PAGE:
The U.S. Capitol in Washington, D.C., is a symbol of the American people and our government and the meeting place of the nation's legislature, the U.S. Congress. The Capitol is a working office building, but it is also the place where visitors from around the United States and the world come to learn about American democracy.
Construction of the Capitol began in 1793. In November 1800, Congress, along with the Library of Congress and the Supreme Court, moved into the newly completed north wing. The south wing was completed by 1807, but in 1814, the British burned the Capitol during the War of 1812. What is now the center portion of the Capitol was completed in 1826. This iconic building achieved its current form through the work of German-American architects Thomas U. Walter and August G. Schönborn who immigrated from Suhl, Thuringia to the United States drawn by the promise of work.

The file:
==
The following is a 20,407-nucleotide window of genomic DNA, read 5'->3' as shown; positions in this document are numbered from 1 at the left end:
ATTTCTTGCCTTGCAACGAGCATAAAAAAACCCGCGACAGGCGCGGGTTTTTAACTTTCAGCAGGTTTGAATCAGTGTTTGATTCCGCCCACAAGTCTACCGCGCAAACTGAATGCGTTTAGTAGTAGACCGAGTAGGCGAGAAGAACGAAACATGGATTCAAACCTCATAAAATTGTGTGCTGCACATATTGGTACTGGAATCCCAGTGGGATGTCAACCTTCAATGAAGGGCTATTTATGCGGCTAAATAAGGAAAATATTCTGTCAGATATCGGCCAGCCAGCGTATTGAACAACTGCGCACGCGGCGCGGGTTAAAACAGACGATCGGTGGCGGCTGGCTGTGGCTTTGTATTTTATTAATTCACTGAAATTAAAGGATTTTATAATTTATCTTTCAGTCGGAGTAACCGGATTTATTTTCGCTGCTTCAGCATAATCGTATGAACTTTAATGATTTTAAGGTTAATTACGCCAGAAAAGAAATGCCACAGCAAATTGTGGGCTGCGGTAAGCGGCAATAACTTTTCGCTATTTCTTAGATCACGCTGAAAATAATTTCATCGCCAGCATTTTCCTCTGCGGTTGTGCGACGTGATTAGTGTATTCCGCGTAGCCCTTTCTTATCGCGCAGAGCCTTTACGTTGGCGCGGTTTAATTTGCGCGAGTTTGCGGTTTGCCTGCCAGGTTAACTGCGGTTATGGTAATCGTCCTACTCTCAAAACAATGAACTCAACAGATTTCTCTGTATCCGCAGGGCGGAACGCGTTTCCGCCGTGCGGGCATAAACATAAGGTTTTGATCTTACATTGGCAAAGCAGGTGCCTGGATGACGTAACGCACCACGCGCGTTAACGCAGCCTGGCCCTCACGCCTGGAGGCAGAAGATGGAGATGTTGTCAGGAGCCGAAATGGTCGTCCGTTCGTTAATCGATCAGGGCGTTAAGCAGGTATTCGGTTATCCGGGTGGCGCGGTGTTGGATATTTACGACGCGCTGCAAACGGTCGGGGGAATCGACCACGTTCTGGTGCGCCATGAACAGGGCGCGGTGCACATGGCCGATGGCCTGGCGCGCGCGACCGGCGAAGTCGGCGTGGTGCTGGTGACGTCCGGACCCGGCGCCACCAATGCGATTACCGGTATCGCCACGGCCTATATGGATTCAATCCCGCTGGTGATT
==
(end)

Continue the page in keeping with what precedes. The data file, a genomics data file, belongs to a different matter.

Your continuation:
Schönborn came to the US in 1849, and arrived in Washington, DC in 1851, where he began working as a draftsman under Thomas U. Walter. He created the impressive dome using only a small scale mode and rough drawings, which greatly impressed Walter who had not known that Schönborn was a trained architect. President Millard Fillmore was also highly impressed with his work, and often visited him in the architectural offices at the Capitol. His other big contribution to the Capitol was an iron library after a fire on Christmas Eve 1851 destroyed the original Capitol library.
The interior of the Capitol was also shaped by German-American artists, especially the fresco artist Urban Geier. Geier arrived in the U.S. in 1853, and was soon hired by the great Italian fresco artist Constantino Brumidi. His work can be admired in the Lyndon B. Johnson Room. Even long after Brumidi’s death in 1880, Geier worked for the Architect of the Capitol until 1890s when he was past 70 years old. He served alongside some of the most talented German – and Italian – artists of his time to make America’s national legislature the architectural jewel that it is today.
First St SE, Washington, DC 20004, USA